In operation and referring to FIGS. 2, 6 and 7, the shoe sole cleaning system 100 is deployed by opening lid 310 of rectangular enclosure 300 and removing scrubbing member 200 which is stored in recess portion 370. A free end of sanitation wipe 410 is pulled and drawn across recess portion 370 such that the sanitation wipe 410 covers displacement pins 360. Scrubbing member 200 is then proximately located above and aligned with recess portion 370 such that displacement pins 360 are operationally positioned with respect to retention members 240. Scrubbing member 200 is then pressed downward onto sanitation wipe 410 such that displacement pins 360 force a portion of sanitation wipe 410 into a corresponding retention member 240 and recess 231. Next, scrubbing member 200 is raised above recess portion 370 and further drawn along upper surface 321 such that a perforated seam 418 (see FIG. 7) is positioned upon tear tab 325 of housing 320. Scrubbing member 200 and coupled sanitation wipe 410 may now be detached from an adjacent sanitation wipe 411 and used to scrub/sanitize the soles of one or more shoes. After use, the soiled sanitation wipe 410 is removed from scrubbing member 200 by pulling disconnecting tab 430 of sanitation wipe 410 to disengage retention members 240. The sanitation wipe 400 is then discarded and scrubbing member is placed back into recess portion 370 and lid 310 is placed in the closed positioned until the next use is desired. In one exemplary embodiment, lid 310 may be sealed with respect to housing 320 by way of a releasable clasp, snap, buckle or other mechanical fastening means. Further, this exemplary embodiment may include one or more seals between upper surface 321 and lid 310 to effectuate sufficient atmospheric isolation of sanitation wipes 400 to ensure and prolong saturation of sanitation wipes 400.
 An exemplary sanitation wipe 410 is illustrated in FIG. 8 having an upper edge 420, a lower edge 421, a first side edge 422 and a second side edge 423. It is contemplated that sanitation wipe 410 is coupled to an adjacent sanitation wipe 411 by way of a perforated seam disposed therebetween. Further, in one exemplary embodiment, sanitation wipe 410 may measure about 4'' by 5'' however; other dimensions may also be suitable. Sanitation wipe 410 may include one or more disconnecting tabs 430 that extend from lower edge 421 into an upper edge 420 of an adjacent wipe. Additionally, there is provided a tear notch 440 that is formed into the lower edge 421 and extends towards the upper edge 420 of the same wipe. The tear notch 440 is configured for operative engagement with tear tab 325 of housing 320.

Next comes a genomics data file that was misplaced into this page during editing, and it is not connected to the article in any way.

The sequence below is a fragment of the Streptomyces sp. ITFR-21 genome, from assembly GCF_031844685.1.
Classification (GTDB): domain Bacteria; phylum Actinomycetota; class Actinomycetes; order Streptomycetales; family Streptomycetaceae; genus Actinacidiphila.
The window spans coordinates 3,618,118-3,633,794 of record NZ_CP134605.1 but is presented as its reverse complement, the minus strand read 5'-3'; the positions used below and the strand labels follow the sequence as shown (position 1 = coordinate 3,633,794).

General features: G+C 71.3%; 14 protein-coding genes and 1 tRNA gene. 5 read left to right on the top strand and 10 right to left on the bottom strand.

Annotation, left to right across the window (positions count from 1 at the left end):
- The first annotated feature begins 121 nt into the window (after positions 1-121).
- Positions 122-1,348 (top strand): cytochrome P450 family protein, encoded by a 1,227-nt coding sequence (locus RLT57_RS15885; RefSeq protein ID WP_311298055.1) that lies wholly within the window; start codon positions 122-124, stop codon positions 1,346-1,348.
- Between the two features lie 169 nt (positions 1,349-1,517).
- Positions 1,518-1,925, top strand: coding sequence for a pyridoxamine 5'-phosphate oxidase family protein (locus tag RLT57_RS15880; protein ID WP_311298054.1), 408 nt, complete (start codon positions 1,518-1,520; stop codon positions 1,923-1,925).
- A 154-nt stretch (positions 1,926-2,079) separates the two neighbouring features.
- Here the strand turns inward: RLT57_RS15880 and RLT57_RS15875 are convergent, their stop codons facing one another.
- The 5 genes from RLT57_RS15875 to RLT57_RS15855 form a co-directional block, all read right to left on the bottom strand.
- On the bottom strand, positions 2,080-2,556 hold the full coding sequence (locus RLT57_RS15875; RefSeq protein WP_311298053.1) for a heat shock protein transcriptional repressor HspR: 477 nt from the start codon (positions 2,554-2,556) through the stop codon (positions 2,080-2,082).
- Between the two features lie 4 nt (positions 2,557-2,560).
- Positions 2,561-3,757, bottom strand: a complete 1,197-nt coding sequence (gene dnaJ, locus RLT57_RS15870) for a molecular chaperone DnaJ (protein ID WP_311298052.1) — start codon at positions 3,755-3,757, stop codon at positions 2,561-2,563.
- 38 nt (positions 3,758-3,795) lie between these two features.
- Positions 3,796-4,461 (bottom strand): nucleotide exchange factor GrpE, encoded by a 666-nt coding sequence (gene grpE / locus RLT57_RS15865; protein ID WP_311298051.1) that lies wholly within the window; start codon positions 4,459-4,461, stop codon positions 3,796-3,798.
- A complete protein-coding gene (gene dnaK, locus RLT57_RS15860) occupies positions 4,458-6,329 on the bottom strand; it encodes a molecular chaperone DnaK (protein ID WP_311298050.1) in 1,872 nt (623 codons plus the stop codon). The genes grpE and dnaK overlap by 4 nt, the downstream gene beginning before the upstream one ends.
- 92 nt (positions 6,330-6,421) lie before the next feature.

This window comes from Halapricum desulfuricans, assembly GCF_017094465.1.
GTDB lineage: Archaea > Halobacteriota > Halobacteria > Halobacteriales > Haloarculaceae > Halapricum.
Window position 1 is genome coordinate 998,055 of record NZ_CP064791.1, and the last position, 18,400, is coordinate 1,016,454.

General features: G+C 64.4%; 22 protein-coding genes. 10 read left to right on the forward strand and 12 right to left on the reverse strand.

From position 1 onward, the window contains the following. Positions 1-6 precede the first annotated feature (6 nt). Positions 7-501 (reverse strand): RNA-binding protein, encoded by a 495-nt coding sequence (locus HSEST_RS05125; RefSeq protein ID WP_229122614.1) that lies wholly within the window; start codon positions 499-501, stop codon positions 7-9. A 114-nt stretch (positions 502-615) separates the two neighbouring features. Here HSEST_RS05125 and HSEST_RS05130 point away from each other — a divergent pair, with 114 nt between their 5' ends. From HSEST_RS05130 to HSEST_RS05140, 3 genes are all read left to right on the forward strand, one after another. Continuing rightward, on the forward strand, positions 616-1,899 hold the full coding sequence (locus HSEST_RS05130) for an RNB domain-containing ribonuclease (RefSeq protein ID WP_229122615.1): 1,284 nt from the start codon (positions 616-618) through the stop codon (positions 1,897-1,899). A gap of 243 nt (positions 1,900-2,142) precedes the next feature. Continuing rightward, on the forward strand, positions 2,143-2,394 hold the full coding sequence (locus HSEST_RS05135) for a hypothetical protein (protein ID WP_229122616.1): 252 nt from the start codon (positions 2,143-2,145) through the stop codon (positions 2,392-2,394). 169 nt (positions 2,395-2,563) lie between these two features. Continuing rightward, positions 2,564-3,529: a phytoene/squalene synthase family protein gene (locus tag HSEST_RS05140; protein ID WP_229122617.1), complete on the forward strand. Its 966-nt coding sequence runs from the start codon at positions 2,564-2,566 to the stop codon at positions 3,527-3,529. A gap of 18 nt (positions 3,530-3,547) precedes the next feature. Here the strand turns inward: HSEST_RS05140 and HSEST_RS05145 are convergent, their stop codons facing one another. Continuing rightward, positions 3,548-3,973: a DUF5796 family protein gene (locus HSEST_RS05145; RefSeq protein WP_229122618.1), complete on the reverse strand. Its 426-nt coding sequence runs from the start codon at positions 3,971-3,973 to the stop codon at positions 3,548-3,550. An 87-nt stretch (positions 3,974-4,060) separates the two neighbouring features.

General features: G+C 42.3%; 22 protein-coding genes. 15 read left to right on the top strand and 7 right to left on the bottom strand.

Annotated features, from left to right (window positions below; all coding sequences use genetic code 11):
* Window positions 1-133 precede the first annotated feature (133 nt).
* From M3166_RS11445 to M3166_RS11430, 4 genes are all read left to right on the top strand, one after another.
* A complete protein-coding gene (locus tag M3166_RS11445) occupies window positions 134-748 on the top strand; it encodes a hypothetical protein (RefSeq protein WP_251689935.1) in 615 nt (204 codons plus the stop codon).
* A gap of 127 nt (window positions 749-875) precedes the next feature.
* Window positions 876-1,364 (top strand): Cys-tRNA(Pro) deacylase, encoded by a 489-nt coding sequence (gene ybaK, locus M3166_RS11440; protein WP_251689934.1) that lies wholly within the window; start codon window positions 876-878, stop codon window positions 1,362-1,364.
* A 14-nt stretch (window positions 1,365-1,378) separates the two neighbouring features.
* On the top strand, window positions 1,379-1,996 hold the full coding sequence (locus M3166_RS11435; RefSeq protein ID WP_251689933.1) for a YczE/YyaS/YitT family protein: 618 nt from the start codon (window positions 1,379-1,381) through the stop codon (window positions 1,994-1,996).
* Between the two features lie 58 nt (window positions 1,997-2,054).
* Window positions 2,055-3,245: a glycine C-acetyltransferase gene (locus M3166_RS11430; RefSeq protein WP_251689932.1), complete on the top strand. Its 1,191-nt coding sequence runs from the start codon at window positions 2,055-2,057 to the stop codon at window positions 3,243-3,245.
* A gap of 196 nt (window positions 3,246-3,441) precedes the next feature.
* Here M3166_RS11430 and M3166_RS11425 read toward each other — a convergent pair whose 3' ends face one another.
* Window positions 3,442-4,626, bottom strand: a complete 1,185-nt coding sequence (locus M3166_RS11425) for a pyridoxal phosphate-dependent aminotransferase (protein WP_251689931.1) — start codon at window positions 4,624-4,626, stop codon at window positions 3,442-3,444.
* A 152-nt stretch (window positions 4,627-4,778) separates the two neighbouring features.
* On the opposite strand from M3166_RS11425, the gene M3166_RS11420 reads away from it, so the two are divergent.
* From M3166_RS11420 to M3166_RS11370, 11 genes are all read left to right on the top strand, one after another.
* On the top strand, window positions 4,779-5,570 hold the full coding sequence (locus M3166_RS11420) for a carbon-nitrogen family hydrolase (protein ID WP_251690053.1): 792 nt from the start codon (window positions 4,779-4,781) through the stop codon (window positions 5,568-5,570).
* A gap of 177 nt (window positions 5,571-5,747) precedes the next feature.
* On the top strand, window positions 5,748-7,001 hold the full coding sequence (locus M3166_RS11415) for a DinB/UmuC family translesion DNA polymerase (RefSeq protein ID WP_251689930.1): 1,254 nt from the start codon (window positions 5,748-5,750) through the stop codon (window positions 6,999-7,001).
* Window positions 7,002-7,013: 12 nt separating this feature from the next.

Although the above provides a full and complete disclosure of the preferred embodiments of the invention, various modifications, combinations, alternate constructions and equivalents will occur to those skilled in the art. It is intended that all matters in the foregoing description and shown in the accompanying drawings be interpreted as illustrative and not in a limiting sense. Therefore the above should not be construed as limiting the invention, which is defined by the appended claims and their legal equivalence.
 It is understood that while certain forms of this invention have been illustrated and described it is not limited thereto notwithstanding the limitations that may be implied or included in the following claims and allowable functional equivalents thereof.
Patent applications in class Stationary implement with material supply
Patent applications in all subclasses Stationary implement with material supply